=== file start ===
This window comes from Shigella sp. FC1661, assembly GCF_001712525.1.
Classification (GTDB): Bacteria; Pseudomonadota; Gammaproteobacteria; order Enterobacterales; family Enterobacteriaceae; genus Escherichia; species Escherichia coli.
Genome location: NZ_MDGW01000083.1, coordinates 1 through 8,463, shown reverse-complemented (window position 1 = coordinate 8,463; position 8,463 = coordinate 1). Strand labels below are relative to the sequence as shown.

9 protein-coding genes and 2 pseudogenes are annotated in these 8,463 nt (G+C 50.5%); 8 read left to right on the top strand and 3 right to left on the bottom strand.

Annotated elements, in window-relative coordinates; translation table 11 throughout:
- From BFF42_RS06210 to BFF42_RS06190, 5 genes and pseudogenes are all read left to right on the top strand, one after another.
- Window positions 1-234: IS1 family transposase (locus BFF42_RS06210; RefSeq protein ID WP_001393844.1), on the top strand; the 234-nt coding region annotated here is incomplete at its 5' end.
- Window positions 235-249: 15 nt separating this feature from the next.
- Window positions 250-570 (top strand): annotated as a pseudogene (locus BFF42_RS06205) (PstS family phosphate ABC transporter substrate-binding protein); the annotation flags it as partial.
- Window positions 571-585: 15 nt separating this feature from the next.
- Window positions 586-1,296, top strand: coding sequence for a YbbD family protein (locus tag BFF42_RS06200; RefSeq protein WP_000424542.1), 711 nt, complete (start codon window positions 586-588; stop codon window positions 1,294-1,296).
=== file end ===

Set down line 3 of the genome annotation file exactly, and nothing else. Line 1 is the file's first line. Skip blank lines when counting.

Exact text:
Genome location: NZ_MDGW01000083.1, coordinates 1 through 8,463, shown reverse-complemented (window position 1 = coordinate 8,463; position 8,463 = coordinate 1). Strand labels below are relative to the sequence as shown.